Hello Mumbai – finally

It’s my fifth trip to India, Jane’s six, Amy’s third, and finally we get to actually see Mumbai. Although we departed from here in 2011’s Monsoon Meandering trip, and we arrived here four weeks ago, we’ve never visited Mumbai.

I’ve been put off by the stories, the hotel costs, but I did want to see the bedlam and how modern it is. Immediately it felt like Mumbai was in a different country to Badami we’d just come from.

After a couple of hours rest in the hotel we walked to Vile Parle to get a train in – yes I know, another train after the morning’s chaos. It was a lot simpler this time, no rush-hour, no backpacks, getting off at the train’s terminus.

Now lunch time and having skipped breakfast it was food time. First choice was obvious, a Frankie roll, Mumbai’s famous fast food.

We stopped at the station’s Frankie stall – that’s it in the video – for some delicious food. The first of many I hoped, soon regretting the lack of days we had in Mumbai.

Photo requests galore

It was time to stroll on slowly through the parks and quiet wide roads to see the a few places. First up was the Gateway to India, from where the last British soldiers exited in 1948.

Having just rained it was like an ice rick for my flip-flops and avoiding tumbles became my occupation. It soon became the number one place for selfie requests, mainly of Amy of course. It was relentless so we didn’t spend long here and headed off to see the hotel nearby.

Taj Mahal Hotel, Mumbai

The Taj Mahal Hotel is a beautiful looking hotel in a prime position in Mumbai. I remember watching live footage of it during the November 2008 terror attacks, along with Leopold’s Cafe and Chhatrapati Shivaji Terminus – all of which we’d see today or tomorrow. A friend Jonathan who’d we’d met in 2009 in Ranthambhore comes here regularly so I was interested to see what the draw is. As lovely as it is, it’s not for us, or rather our budget.

Amy enjoy’s a coke float at Leopold’s

Some shopping followed as we headed to the Leopold Cafe – another focus of the 2008 attacks – for a cheeky beer for me, a tea for Jane and a coke float which made Amy happy.

The place was bustling and had a really nice vibe to it. I bought two of the glasses – they’re dishwasher safe, but unfortunately the writing isn’t.

We headed home, first to Vile Parle and got some wonderful food nearby at Shiv Sagar Veg Restaurant, this time opting for another Mumbai classic, Pav Bhaji, which I really enjoyed…once I’d looked around to see how you’re meant to eat it.

Pav Bhaji – I loved this and have tried to make it back home but it’s not the same

Mumbai arrival bonkers

You know I overplan things right? But on the plus side rarely does anything go wrong.

Well, buckle up.

Mumbai map

With no useful trains from Badami to Mumbai we got to Bagalkot but even then no trains went direct to Mumbai centre. Instead I’d planned to get off at Vasai Road, north of Mumbai. The train came in at 9:30am, after commuter rush hour, so we’d just catch a taxi, tuk-tuk or at worst a train, or so I thought.

I went off to find a taxi or tuk-tuk on the east side of the station, nothing. West side, nothing. No travel agents or places anywhere. We’re stuck, we’ll have to catch a train, but this place is so busy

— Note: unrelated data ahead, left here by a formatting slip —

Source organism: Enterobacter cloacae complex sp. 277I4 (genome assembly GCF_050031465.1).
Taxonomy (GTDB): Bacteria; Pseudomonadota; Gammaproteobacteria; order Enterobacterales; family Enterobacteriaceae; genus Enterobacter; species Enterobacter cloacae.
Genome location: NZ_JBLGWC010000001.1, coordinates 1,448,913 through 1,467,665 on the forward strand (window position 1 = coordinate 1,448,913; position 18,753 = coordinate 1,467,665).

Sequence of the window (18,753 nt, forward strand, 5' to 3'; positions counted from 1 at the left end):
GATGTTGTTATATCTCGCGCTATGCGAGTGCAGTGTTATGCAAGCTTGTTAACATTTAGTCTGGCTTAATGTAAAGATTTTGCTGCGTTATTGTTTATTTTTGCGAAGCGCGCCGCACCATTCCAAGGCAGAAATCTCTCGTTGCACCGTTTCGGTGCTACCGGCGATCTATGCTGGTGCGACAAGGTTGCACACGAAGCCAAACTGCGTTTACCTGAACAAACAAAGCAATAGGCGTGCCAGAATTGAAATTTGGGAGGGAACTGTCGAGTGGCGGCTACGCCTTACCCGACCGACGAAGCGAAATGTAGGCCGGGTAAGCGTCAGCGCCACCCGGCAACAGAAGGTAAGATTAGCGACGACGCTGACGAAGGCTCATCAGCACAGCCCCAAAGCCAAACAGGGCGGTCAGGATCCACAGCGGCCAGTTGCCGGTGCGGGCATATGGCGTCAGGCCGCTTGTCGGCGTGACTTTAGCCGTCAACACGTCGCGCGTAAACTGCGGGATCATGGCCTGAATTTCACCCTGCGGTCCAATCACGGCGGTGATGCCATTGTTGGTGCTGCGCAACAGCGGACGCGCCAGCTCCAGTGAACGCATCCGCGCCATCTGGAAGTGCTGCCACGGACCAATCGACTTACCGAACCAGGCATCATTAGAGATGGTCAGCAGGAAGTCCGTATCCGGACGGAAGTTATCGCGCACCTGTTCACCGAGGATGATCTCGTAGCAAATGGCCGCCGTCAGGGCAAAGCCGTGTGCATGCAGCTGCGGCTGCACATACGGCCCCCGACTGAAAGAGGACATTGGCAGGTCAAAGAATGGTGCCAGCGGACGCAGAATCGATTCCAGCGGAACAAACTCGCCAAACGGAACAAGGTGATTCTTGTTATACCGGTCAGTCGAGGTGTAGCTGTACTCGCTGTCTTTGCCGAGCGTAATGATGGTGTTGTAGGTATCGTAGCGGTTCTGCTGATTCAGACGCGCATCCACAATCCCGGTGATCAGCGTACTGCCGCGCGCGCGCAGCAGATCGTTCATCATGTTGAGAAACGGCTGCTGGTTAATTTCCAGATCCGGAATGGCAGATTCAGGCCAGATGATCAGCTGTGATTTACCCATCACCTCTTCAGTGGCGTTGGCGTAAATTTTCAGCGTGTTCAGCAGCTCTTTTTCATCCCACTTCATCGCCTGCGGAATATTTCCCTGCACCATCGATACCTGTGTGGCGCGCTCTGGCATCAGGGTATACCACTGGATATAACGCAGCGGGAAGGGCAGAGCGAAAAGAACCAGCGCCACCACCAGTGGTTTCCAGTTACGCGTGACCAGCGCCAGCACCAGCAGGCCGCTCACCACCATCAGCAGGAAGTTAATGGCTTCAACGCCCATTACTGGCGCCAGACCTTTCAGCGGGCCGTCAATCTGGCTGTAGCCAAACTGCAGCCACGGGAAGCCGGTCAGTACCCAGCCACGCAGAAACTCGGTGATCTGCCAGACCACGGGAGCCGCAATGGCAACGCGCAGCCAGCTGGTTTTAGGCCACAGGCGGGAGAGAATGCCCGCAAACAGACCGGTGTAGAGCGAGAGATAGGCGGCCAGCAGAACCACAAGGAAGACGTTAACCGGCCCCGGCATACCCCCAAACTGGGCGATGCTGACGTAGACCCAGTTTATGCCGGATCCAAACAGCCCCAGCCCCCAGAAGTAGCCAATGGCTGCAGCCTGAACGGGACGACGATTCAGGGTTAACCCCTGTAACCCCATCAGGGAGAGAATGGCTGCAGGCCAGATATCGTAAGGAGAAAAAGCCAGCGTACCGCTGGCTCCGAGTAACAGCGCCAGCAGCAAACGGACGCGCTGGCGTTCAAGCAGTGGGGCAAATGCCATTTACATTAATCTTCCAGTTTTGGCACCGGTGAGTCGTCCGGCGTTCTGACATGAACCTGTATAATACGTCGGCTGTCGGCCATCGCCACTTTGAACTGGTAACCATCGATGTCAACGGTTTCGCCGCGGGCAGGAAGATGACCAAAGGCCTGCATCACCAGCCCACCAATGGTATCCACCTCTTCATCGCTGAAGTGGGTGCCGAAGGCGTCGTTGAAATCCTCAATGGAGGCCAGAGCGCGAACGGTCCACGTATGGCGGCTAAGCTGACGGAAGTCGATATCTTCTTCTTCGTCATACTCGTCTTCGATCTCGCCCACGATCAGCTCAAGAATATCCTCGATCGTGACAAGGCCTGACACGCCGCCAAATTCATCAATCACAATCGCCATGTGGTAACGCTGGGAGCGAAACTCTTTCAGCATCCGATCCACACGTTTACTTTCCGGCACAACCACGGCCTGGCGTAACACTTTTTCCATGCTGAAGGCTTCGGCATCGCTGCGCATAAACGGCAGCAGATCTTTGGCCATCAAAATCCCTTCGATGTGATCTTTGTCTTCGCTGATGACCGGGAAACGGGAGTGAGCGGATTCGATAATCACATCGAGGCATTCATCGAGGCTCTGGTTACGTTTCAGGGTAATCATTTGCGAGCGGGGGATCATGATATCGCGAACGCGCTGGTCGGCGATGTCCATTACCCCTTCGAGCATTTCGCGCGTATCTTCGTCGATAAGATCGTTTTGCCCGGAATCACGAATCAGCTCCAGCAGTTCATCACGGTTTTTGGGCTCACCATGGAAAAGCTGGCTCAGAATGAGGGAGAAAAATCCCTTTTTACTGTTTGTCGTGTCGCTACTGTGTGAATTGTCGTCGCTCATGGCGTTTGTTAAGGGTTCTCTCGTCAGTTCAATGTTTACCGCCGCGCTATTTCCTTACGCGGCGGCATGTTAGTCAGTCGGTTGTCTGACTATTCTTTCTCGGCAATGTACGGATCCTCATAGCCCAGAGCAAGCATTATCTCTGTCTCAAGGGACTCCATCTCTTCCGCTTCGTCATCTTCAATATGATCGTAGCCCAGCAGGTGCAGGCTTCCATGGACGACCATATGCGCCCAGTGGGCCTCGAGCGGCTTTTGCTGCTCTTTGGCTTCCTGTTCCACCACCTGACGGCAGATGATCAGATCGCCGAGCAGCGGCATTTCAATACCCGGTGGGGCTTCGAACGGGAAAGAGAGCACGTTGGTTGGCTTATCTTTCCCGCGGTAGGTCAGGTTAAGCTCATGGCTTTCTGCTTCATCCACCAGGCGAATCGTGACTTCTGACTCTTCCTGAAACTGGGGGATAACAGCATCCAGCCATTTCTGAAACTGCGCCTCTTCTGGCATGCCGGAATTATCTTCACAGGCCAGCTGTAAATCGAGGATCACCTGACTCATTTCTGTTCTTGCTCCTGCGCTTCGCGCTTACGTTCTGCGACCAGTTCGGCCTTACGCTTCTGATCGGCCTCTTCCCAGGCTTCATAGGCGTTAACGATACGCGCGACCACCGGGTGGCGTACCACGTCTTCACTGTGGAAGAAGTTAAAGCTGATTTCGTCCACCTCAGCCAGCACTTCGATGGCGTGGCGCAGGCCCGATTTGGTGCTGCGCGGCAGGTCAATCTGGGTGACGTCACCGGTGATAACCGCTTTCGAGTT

Three tickets to Vile Parle station bought for less than £1 each and we head off to the train. It’s rammed. It feels like commuting from Waterloo’s Jubilee Line at rush hour, but without dignified queuing or any personal space.

Here’s a video someone else shot – this is normal Mumbai rush hour

We completely fail to get on two trains and some locals are getting annoyed with us because of our rucksacks taking up another person’s space each. One tells me to either go north and try and get on a train up there to return south, or wait here until it dies down a bit, he thinks around two hours should do it.

Stepping back we give up. I notice the ladies only carriage is relatively empty – by which I mean it might be possible to fit a single sardine in there, a small one maybe.

“Okay, Jane, here’s your tickets, here’s some money*, you need to get to Vile Parle or Andheri at worst, then get a tuk-tuk to Hotel International. Ladies Only carriage is there, meet you at the hotel.”. I help them onto the train which barely even stops, they only just fit in.

I’m unable to get on the next two trains so with sharpened elbows I make sure I get on the third and I’m pushed and squeezed more than ever before. A passenger helps me realise that the train is not going to Vile Parle but to Andheri, one station north, but to get off I’ve got to be on the other side of the train. How on earth!

Four stations from Andheri he instructs me to move towards the other side, I get at least a foot closer before the people piling in put me right back where I started. Three stations, two, one and I’m closer. I feel the stress levels rise as Andheri approaches. I’m out, it was easy, because I had dozens of people behind me wanting to get out too.

Outside the tuk-tuk tells me we won’t take me, then he will for Rs500, then he ups it. A police officer comes along and tells him to take me for Rs200 which I estimate distance-wise is three times too much. I would have done it for Rs600, or Rs1000, just to get to the hotel. Fifty minutes later I arrive, the traffic was mad and I feel guitly for thinking Rs200 was ripping me off, I tip him well.

The welcoming smile from the reception guy at Hotel International was so comforting, Jane and Amy had made it, but only recently.

*just in case you’re wondering, Jane prefers me to carry the cash, it’s not a chauvinism thing